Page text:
Come, let’s go



Come, let’s go


till we’re buried.

– Haiku by Matsuo Basho (translated by Lucien Stryk), cartoon by Jessica Tremblay (Old Pond Comics)



The frog who refused to jump in the pond

The comic where Basho meets a frog who refuses to jump in the pond is now available as a free e-book. Check it out and share it with your friends:


When Basho needs inspiration to finish his haiku, he asks a frog to jump in the pond. But the frog just won’t do it. Will Basho be able to finish his Old Pond poem before sundown? Depends on the frog.

This hilarious story, created during 24 Hour Comics Day in 2010, was revised and is now available in e-book format thanks to a grant from the Canada Council for the Arts.

Some Basho Facebook status updates (by Michael Dylan Welch)


In this Techno Tuesday column, I share a hilarious Facebook post by Michael Dylan Welch.


On December 15, Michael Dylan Welch shared on his Facebook page this beautiful Japanese print created by Chet Phillips with the comment: “Basho really should upgrade to a flat-screen monitor, or maybe get a laptop or tablet.

Carmen Sterba pointed out: “Actually, the oddest thing is not the computer but the combination of a dragonfly and cherry blossoms in the same season.

Meanwhile Vladislav Vassiliev replied to Michael’s post: “He does have a laptop. Because they cut him off internet in his Bashoan he goes to the nearby Starbucks to update his Facebook status.”

The funniest thing is what Michael Dylan Welch wrote afterwards. Check this out:

basho using a computer chet phillips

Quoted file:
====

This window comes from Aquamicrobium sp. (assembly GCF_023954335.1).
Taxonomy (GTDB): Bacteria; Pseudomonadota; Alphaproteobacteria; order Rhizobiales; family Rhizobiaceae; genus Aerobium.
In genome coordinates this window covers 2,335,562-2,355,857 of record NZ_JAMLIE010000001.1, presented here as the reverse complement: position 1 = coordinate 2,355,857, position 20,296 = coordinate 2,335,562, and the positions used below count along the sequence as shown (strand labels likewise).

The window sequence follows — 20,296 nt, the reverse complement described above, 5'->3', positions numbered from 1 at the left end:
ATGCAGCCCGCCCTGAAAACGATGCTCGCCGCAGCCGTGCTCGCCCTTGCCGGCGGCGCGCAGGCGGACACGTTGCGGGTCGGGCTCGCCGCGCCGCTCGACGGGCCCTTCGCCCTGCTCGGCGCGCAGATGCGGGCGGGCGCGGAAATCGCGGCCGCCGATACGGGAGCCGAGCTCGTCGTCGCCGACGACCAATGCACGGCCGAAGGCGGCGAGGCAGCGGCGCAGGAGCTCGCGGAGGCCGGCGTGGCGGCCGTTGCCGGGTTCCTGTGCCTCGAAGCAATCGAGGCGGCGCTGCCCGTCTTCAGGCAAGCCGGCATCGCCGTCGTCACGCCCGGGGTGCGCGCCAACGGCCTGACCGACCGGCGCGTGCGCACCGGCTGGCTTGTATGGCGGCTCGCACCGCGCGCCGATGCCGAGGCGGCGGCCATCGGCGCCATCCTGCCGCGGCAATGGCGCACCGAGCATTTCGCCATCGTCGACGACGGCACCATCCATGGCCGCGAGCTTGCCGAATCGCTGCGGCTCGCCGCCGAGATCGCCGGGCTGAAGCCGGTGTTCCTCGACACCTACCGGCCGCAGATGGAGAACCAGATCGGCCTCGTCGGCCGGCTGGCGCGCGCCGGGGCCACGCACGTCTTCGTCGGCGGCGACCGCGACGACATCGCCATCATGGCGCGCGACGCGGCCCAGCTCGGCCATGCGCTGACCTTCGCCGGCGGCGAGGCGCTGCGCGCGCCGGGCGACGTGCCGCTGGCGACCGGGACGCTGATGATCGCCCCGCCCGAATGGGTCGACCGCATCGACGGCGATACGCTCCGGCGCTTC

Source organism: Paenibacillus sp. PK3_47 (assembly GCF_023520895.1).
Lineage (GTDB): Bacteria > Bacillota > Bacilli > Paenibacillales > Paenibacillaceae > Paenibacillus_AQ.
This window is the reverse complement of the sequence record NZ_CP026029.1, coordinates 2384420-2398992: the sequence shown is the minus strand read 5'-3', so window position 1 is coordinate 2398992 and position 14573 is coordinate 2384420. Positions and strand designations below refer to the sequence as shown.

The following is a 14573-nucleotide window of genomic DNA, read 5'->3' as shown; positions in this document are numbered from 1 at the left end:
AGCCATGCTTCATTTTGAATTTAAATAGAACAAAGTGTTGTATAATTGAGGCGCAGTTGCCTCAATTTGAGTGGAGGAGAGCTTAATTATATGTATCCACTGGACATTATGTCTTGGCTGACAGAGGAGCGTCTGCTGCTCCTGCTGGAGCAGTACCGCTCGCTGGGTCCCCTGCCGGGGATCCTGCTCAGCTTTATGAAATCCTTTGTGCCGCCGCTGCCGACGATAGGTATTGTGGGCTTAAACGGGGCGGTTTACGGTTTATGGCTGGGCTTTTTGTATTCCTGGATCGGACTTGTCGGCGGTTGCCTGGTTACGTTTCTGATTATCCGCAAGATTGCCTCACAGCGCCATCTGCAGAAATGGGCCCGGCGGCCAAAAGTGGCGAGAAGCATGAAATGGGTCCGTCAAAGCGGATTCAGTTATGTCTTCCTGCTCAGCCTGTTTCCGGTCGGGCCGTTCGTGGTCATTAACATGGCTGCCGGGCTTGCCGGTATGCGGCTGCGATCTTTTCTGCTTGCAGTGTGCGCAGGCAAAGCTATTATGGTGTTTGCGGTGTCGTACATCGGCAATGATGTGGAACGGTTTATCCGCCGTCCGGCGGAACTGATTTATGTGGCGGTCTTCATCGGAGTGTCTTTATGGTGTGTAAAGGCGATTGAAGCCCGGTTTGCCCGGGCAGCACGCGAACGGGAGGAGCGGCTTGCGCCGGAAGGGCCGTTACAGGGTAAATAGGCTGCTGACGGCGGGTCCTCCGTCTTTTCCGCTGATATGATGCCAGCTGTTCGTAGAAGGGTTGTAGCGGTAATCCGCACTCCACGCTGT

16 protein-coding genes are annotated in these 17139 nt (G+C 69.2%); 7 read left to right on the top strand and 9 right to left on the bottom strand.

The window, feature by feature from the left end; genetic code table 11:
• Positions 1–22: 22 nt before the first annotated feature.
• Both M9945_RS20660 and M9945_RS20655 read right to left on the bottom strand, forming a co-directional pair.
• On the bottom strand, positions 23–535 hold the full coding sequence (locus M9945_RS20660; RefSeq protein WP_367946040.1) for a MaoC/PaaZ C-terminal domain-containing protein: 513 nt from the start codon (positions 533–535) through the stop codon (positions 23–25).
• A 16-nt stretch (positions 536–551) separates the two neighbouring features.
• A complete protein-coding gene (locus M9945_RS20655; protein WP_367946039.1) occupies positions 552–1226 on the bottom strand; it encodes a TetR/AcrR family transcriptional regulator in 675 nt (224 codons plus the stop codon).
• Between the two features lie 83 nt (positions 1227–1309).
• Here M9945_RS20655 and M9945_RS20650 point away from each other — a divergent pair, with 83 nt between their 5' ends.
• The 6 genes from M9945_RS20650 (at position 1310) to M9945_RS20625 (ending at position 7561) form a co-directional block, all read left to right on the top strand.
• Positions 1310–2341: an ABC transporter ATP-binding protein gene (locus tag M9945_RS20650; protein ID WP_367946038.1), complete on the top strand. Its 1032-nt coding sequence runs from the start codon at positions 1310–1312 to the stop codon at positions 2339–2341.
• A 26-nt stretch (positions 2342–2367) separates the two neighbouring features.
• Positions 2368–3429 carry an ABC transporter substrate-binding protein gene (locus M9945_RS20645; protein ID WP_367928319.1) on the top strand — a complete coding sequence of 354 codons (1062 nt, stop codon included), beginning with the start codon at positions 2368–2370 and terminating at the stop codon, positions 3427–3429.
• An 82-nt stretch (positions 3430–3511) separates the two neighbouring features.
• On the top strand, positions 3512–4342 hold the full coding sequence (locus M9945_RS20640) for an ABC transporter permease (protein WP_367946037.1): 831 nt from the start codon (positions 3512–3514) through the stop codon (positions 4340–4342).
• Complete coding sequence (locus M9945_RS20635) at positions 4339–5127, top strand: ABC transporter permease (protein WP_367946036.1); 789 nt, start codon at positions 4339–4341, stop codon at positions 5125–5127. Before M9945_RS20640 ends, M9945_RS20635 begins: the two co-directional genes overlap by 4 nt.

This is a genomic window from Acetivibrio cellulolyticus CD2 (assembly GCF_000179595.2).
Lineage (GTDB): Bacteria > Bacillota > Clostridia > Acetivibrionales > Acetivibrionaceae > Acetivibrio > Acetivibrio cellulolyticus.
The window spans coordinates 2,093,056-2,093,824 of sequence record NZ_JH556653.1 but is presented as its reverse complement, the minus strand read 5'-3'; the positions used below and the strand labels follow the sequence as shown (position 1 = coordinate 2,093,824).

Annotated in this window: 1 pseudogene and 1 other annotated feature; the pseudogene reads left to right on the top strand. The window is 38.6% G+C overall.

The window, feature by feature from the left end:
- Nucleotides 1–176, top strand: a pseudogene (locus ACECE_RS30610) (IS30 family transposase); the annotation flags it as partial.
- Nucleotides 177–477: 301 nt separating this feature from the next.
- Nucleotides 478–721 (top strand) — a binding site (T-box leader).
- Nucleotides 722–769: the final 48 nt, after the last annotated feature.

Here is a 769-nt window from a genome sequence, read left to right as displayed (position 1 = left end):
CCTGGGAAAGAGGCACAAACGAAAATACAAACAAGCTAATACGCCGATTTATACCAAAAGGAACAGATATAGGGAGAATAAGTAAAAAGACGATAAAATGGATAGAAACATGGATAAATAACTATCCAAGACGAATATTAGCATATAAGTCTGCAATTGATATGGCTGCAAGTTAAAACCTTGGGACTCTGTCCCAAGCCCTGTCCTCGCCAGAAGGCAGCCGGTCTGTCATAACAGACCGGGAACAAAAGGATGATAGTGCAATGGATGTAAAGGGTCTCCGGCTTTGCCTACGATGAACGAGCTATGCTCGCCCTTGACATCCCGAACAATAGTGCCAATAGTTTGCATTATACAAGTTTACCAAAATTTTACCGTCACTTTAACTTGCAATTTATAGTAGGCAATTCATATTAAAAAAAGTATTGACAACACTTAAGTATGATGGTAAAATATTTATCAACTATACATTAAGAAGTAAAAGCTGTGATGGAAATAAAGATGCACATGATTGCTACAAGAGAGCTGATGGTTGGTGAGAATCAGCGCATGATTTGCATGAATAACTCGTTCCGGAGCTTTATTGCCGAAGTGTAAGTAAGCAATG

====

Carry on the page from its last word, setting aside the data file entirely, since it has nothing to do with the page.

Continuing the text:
Some Basho Facebook updates:

Monday: Took a walk around the pond today to enjoy the spring sunshine. Heard a frog jump in. Thought I’d write a poem about it.

Tuesday: For so many centuries, poems about frogs have celebrated their croak, so writing about the sound of a frog jumping into the water seems pretty radical. Any of you homies think I should go for it anyway?

Wednesday: Got the last two lines down of my new poem: kawazu tobikomu / mizu no oto. But I’m stuck on my first line. Shoot me your suggestions if you’ve got any.

Thursday: Settled on furuike ya for my first line. Thanks, buddy, for the suggestion (you know who you are).

Friday: Decided against the frog legs for dinner.

Written by Michael Dylan Welch

Source: Michael Dylan Welch Facebook page.

Basho Frog Haiku (interactive zine)



Old Pond Comics will have a table at Canzine in Vancouver, B.C. this Saturday November 8. 


One of the items for sale will be this interactive flap book featuring translations of Basho’s poem “Old Pond / A frog jumps in / the sound of the water”  (from the website Matsuo Bashô: Frog Haiku (Thirty-one Translations and One Commentary). 


You can turn the flaps and change each line, for endless possibilities.


Check it out.

IMG_3788 IMG_3801

Frog Haiku will be available for sale at Canzine this Saturday Nov. 8, as well as on my Old Pond Comics online store.

Unfinished haiku


Unable to figure out the last step of an origami, I sit there, frustrated.
I unfold the paper and start over. Soon, I’m blocked again.
I flatten the paper on the table. The creases mark the battle. I sit still, imagining the finished origami (a tato box).
So close, and yet unable to finish.
It’s frustrating. Just like an unfinished haiku.
Every once in a while you get a flash of genius, a haiku that simply comes to you, but by the time you write it down, you forget the last line or a word. And the haiku is unfinished, imperfect.
You know the answer, it was given to you a moment ago. Now, the missing word is this big gap in the middle of the poem, staring you in the face.
And, just like a used origami paper, the haiku cannot be reused or repaired. It can only be trashed or recycled.

Origami    ancient warriors’ dreams   wander    in the recycling bin  (JT)

(Inspired by

The summer’s grass!
all that’s left
of ancient warriors’ dreams.


Sick on my journey,
only my dreams will wander
these desolate moors

by Matsuo Basho)

PS Check out the comments below to see what this blog post would look like as a haibun (proposed by Angelee Deodhar) or poem (proposed by Michael Dylan Welch).